I've been working on a problem that's bugged me for about as long as I've used Python and I want to announce my stab at a solution, finally!
I've been working on the problem of "How do i get this little thing I made to my friend so they can try it out?" Python is great. Python is especially a great language to get started in, when you don't know a lot about software development, and probably don't even know a lot about computers in general.
Yes, Python has a lot of options for tackling some of these distribution problems for games and apps. Py2EXE was an early option, PyInstaller is very popular now, and PyOxide is an interesting recent entry. These can be great options, but they didn't fit the kind of use case and experience that made sense to me. I'd never really been about to put my finger on it, until earlier this year:
Python needs LÖVE.
LÖVE, also known as "Love 2D", is a game engine that makes it super easy to build small Lua games and share them. Before being a game engine, a graphics library, or anything else: LÖVE is a portable runtime that's perfect for distribution these games.
The trick is skipping the build process entirely. We've tackled the distribution problems in Python over the years with many tricks to build self-contained executables of our Python projects. These work, but they add extra steps and infrastructure to projects. They add another set of new, unfamiliar things to learn for newcomers getting in between their excitement over having built their first thing to show off and their actually being able to share it with anyone.
Learning to make your first Pygame game and then immediately having no idea how to get in someone else's hands can be a really demoralizing barrier. So, I set out to replicate the LÖVE model in Python.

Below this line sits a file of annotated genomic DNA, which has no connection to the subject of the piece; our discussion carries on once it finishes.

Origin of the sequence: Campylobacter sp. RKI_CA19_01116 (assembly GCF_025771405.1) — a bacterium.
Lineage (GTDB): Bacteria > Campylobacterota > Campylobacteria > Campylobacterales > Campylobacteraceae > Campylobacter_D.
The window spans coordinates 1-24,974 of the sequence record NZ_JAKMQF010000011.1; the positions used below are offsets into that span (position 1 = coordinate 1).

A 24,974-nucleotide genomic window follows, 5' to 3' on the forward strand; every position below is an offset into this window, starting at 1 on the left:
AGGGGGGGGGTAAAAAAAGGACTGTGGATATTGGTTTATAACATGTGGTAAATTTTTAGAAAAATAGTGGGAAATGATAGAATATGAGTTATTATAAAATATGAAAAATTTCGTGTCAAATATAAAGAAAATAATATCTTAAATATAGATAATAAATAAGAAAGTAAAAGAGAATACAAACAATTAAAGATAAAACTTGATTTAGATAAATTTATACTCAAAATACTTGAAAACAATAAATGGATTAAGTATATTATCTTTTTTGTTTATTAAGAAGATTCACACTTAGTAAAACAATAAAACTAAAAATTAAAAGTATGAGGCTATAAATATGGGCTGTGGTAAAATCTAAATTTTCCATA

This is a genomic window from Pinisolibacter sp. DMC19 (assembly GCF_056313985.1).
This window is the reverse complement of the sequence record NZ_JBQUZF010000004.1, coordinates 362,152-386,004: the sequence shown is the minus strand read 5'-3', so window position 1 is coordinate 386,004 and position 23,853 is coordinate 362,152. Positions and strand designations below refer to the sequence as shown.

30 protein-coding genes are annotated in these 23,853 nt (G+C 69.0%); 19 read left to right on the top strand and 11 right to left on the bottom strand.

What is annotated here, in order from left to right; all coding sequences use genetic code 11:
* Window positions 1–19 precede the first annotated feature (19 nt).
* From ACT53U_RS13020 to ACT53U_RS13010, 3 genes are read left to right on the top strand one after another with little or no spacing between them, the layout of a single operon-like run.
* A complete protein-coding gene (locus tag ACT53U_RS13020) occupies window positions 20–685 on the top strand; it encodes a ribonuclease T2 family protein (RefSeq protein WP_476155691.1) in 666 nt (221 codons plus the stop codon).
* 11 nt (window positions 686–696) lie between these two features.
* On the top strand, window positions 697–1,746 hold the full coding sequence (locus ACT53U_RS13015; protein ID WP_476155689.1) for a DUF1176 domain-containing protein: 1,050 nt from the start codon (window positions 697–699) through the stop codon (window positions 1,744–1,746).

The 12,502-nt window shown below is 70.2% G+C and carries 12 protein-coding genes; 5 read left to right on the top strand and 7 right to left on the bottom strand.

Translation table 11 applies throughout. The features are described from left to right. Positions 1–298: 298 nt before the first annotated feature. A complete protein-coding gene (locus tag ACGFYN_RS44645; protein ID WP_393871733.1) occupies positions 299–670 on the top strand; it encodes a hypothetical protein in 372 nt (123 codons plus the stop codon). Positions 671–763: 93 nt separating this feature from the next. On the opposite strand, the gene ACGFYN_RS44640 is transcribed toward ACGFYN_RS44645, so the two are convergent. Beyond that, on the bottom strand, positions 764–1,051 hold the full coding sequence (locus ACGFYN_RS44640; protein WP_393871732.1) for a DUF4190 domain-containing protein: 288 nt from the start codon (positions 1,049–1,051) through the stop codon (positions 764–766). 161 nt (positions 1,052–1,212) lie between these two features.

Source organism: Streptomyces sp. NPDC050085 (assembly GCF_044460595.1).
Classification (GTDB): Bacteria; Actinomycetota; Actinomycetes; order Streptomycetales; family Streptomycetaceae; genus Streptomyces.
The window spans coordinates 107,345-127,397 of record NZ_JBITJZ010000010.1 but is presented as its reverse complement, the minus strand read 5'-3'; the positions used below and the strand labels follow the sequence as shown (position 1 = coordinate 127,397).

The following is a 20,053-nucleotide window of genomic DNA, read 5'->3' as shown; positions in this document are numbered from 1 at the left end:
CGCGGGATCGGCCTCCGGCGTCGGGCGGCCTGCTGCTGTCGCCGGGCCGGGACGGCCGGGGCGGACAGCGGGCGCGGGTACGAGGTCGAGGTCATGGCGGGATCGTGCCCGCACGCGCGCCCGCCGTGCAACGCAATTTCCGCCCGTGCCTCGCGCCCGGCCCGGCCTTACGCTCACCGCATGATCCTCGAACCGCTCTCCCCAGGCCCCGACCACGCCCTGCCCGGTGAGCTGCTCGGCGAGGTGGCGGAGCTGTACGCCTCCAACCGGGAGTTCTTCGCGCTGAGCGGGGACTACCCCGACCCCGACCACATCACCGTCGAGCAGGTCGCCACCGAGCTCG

However, I didn't want to build a game engine. I didn't want to reinvent wheels and Python already has many of them. I wanted to combine the Python language with the workflow of LÖVE projects and built on top of the huge ecosystem of Python tooling and libraries, like wxWindows and Pyglet and Numpy. I just wanted a way to make Python projects run.
So I built Feet, a Python Runner.
Feet is different than executable generators like PyInstaller. There is no build step. You don't even need to install Python. Feet is a complete Python runtime that sits inside your project and provides an obvious EXE for users to double-click. It runs a main.py file in your project and runs it, but it also lets you manage packages from the Python ecosystem. That's the real magic sauce. If you distribute a requirements.txt with your project, it'll install the dependencies for your user, locally to the project, and run everything out of the box, or you can package the whole thing up (dependencies included) and hand your users a single Zip or EXE file.
There will be a lot of work ahead to make Feet everything it can be for the Python community. I hope to talk more about why I've wanted to solve this problem for nearly twenty years now and also share technical details about what I'm doing with Feet.
For now, please go try it out. Download the EXE release into a Pygame or other Python project and try using Feet to run it on Windows without having to install Python or package anything. Give me feedback, complain in bug tickets, contribute back if you see improvements, or just please let me know what you think!